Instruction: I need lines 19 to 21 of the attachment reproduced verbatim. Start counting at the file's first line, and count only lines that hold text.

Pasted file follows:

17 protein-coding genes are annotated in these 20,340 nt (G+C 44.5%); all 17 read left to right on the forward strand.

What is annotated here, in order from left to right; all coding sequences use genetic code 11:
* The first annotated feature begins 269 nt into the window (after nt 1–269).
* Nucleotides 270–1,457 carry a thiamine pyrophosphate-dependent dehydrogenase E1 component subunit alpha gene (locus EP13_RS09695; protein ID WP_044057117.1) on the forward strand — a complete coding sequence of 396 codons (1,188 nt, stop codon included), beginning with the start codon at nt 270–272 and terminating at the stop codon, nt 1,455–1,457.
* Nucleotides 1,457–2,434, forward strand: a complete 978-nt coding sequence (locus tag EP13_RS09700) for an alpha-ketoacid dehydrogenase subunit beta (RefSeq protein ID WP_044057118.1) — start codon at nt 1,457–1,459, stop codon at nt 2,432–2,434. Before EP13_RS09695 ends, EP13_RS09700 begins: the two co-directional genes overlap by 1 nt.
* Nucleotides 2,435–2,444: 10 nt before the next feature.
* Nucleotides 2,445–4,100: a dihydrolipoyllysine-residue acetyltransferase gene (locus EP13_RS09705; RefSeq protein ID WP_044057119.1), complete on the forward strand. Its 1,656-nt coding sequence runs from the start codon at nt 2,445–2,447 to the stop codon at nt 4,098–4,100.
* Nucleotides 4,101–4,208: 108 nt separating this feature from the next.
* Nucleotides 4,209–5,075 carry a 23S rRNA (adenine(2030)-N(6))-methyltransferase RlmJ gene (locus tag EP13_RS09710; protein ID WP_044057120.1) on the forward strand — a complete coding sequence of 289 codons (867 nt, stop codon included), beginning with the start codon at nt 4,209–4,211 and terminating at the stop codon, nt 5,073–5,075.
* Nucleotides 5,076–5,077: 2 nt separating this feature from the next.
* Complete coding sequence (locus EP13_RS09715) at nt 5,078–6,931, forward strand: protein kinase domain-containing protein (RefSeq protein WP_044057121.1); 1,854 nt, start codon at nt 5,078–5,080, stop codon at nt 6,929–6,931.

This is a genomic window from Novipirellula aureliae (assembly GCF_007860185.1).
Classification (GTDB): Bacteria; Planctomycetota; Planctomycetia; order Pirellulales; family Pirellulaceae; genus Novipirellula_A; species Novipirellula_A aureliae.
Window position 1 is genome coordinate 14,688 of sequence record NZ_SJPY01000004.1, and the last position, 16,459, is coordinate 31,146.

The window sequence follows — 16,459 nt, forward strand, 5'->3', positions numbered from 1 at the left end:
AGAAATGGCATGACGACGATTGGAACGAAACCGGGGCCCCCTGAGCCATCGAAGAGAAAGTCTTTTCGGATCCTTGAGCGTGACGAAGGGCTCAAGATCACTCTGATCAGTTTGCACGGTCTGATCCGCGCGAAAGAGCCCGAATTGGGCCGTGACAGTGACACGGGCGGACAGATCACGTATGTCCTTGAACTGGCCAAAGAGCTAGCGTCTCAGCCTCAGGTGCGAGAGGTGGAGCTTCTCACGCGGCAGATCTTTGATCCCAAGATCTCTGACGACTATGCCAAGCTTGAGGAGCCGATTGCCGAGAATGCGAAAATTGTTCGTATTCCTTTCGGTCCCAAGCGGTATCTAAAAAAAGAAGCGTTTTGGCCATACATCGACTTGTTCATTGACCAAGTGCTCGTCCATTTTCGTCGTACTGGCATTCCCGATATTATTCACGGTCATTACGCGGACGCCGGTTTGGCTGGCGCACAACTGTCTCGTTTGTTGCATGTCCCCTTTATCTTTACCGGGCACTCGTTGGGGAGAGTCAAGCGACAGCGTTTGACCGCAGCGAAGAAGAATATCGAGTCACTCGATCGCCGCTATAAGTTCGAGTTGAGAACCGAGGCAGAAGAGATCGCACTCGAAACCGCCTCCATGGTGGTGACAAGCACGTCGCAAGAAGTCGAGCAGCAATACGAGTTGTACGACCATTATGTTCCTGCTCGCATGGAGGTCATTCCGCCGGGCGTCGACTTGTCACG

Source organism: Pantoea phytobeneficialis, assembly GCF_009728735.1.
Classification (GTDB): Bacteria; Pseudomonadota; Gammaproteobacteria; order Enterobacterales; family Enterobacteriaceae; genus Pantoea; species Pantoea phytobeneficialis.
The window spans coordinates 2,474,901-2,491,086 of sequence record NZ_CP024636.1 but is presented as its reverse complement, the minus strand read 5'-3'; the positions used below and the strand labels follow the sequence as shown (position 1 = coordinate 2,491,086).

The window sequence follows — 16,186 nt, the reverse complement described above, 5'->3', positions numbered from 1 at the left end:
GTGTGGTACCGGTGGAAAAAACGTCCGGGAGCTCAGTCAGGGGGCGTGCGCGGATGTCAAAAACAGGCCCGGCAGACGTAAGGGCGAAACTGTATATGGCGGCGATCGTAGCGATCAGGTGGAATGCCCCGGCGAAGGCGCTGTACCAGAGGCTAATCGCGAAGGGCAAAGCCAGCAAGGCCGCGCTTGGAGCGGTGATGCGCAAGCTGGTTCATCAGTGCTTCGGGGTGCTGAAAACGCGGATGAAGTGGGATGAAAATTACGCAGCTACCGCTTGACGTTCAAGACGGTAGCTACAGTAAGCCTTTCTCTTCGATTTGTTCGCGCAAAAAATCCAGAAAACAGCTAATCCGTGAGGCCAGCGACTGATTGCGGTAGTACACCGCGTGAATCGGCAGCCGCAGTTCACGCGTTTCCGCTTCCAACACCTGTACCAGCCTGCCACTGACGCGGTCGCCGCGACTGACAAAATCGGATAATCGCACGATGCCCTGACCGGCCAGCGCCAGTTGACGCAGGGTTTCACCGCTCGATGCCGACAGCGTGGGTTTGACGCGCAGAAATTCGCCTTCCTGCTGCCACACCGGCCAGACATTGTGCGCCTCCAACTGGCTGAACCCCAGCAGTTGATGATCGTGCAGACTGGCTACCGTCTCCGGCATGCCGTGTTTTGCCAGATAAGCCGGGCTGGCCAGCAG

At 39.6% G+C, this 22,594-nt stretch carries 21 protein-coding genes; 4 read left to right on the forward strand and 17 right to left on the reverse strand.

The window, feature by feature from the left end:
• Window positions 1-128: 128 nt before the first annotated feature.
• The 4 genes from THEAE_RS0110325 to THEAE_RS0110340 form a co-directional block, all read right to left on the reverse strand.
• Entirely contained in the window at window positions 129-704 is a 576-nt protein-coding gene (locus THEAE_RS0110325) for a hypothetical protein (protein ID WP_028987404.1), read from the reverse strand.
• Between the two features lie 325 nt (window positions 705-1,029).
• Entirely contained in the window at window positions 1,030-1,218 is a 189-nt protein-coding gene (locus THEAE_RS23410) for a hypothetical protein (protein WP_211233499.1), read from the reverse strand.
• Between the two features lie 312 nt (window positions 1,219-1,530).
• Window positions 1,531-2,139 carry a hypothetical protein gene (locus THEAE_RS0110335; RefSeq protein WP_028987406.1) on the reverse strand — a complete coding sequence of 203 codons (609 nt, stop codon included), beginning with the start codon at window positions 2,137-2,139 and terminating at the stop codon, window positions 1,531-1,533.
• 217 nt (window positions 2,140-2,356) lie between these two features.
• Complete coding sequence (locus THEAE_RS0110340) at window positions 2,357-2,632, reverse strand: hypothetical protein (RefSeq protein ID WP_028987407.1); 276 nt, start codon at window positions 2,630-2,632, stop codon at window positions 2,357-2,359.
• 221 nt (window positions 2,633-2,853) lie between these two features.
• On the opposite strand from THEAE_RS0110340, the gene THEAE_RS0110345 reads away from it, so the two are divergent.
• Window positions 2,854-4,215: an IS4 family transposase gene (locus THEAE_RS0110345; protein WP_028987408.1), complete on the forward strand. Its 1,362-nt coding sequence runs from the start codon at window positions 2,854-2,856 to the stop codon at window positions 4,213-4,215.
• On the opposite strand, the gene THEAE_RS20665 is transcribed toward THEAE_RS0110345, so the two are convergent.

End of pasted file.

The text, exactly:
The window spans coordinates 2,474,901-2,491,086 of sequence record NZ_CP024636.1 but is presented as its reverse complement, the minus strand read 5'-3'; the positions used below and the strand labels follow the sequence as shown (position 1 = coordinate 2,491,086).

The window sequence follows — 16,186 nt, the reverse complement described above, 5'->3', positions numbered from 1 at the left end:
GTGTGGTACCGGTGGAAAAAACGTCCGGGAGCTCAGTCAGGGGGCGTGCGCGGATGTCAAAAACAGGCCCGGCAGACGTAAGGGCGAAACTGTATATGGCGGCGATCGTAGCGATCAGGTGGAATGCCCCGGCGAAGGCGCTGTACCAGAGGCTAATCGCGAAGGGCAAAGCCAGCAAGGCCGCGCTTGGAGCGGTGATGCGCAAGCTGGTTCATCAGTGCTTCGGGGTGCTGAAAACGCGGATGAAGTGGGATGAAAATTACGCAGCTACCGCTTGACGTTCAAGACGGTAGCTACAGTAAGCCTTTCTCTTCGATTTGTTCGCGCAAAAAATCCAGAAAACAGCTAATCCGTGAGGCCAGCGACTGATTGCGGTAGTACACCGCGTGAATCGGCAGCCGCAGTTCACGCGTTTCCGCTTCCAACACCTGTACCAGCCTGCCACTGACGCGGTCGCCGCGACTGACAAAATCGGATAATCGCACGATGCCCTGACCGGCCAGCGCCAGTTGACGCAGGGTTTCACCGCTCGATGCCGACAGCGTGGGTTTGACGCGCAGAAATTCGCCTTCCTGCTGCCACACCGGCCAGACATTGTGCGCCTCCAACTGGCTGAACCCCAGCAGTTGATGATCGTGCAGACTGGCTACCGTCTCCGGCATGCCGTGTTTTGCCAGATAAGCCGGGCTGGCCAGCAG